Goals – How to start a strategy document?
You will be tempted to start with “Why is UX strategy important?” or “Background information”. The thing is I would suggest to start with: “How does this help the organisation?”. This will maximise impact and grab the attention of the readers (attendees if you are presenting it).
First we must have clear business objectives, and an understanding of how UX can help meeting both business objectives and user goals. As UX manager, you must be a champion of users inside the organisation, but you should also have a strong passion for helping the business succeed. A good UX strategy reflects this duality.
The most important thing here is to set the right expectations. The goal of the document is not to explain things in detail, definitely not to go into fine details (like test design and panel segmentation), but to secure buy-in for the UX.
Schedule and cost
The schedule/cost section is often the trickiest part. You should always thoroughly research the time, money and other finite resources needed for any project. It also helps to check for alternative solutions.
Just because you always used one eye-tracking lab, it does not mean you need to use the same lab again, and it might be worth re-evaluating if the projects need eye-tracking in the first place. Maybe you can cut costs there.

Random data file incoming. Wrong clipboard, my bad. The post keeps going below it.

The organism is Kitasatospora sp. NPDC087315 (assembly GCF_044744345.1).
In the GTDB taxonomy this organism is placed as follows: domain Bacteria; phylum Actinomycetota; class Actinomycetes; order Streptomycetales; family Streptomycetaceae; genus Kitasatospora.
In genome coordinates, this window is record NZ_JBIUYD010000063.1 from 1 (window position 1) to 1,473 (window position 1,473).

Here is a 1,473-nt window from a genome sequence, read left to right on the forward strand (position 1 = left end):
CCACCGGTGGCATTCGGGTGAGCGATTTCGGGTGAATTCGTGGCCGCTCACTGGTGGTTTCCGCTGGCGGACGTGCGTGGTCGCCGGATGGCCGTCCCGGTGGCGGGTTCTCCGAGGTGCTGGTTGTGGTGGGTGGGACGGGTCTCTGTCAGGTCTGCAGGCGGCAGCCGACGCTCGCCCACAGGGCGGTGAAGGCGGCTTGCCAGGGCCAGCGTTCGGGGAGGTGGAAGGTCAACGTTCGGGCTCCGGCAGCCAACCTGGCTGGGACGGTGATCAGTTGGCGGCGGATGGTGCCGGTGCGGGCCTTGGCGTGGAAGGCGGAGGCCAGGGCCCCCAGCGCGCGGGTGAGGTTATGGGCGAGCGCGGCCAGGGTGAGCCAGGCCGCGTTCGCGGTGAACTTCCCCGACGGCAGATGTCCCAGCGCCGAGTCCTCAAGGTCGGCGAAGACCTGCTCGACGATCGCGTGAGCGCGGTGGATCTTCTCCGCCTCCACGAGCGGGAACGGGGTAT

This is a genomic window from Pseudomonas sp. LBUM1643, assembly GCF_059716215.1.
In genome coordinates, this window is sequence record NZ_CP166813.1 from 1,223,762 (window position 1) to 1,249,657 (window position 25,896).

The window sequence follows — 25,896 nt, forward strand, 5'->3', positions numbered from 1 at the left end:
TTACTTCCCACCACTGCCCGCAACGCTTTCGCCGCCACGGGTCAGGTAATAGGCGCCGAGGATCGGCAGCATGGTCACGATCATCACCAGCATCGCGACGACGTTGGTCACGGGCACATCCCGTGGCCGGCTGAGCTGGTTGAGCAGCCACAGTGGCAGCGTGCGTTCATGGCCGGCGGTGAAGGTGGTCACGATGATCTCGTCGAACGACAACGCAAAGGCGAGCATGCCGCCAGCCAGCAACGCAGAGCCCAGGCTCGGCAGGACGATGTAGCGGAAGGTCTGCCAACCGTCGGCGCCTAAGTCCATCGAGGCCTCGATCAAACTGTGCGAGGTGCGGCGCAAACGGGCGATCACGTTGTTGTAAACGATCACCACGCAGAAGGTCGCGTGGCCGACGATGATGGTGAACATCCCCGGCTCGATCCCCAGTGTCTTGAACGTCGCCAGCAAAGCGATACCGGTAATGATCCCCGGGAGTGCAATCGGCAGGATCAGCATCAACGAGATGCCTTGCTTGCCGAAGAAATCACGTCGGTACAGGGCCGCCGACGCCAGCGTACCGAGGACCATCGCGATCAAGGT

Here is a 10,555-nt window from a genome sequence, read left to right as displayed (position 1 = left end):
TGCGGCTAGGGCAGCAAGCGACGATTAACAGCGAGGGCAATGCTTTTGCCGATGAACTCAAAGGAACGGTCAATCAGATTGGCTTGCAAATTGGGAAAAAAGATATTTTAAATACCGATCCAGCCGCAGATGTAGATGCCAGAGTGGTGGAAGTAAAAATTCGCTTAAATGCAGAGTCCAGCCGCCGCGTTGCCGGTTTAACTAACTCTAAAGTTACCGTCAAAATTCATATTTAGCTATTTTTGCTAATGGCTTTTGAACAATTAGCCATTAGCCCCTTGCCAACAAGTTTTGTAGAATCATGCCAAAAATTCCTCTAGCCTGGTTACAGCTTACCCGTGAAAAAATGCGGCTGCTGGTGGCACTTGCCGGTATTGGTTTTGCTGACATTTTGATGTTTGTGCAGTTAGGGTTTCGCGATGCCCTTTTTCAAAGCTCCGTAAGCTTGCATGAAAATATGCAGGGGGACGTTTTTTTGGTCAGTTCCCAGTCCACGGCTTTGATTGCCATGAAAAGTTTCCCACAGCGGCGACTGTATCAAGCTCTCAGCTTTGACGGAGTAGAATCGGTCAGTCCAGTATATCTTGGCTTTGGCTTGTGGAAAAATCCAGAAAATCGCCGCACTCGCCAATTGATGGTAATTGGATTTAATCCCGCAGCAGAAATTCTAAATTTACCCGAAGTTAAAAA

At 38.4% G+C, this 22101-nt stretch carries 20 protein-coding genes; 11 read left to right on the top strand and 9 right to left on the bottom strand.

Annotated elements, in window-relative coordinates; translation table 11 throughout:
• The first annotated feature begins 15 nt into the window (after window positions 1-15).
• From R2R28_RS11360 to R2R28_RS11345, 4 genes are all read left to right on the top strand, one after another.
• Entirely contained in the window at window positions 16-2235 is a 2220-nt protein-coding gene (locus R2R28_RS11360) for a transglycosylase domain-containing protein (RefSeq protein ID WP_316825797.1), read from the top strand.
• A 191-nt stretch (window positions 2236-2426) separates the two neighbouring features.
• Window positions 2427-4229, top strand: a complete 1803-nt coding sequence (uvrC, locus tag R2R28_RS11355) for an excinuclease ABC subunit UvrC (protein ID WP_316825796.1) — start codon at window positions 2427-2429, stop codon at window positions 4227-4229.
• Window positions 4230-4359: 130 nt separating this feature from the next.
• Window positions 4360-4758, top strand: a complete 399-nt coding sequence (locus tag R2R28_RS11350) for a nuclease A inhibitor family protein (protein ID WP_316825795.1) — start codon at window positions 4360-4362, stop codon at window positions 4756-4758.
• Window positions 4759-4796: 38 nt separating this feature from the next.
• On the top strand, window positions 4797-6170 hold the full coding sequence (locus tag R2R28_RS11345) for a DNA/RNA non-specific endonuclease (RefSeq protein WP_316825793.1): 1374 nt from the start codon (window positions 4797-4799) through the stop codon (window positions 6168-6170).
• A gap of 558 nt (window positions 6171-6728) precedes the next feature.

How does this fit into the big picture
Contrary to popular belief, the whole point of this blog is not (entirely) to show the world how awesome I am, but to help you deliver outstanding digital experiences. To achieve outstanding UX I recommend the Kaizen UX Delivery Process.
This process starts and ends with a UX strategy. Because it is a continuous improvement process, the essence of the previous iteration (complete with the feedback you get after delivery) will lead to a new, improved UX strategy.
Communication is Key
You should show the strategy to your line manager (or whoever asked you to create it) when it’s done. By done I mean you have written it, let it “age”, pondered over it for a few days (if possible) and reworked it once or twice.
This is not the end, only the beginning: It is very important to patiently explain it (or its relevant parts) to everyone involved, and try to get as much feedback as possible. Failing at certain parts of it is ok, and less painful in the early stage.
If your strategy initiates a (research focused, user centric) discussion high in the chain of command, then it was worth it. When it comes to signing-off a UX strategy, failure or partial failure can be a rite of passage, and it can help get the organisation more user centric, or more data-driven/research focused… and you can always create a new one amending the shortcomings of the previous one.
UX strategies should be the starting point of the UX process, and writing them should be a common task for a UX expert. As companies embrace user-centricity this will happen naturally. I don’t think the length or scope will change, and communication will always be the key element here.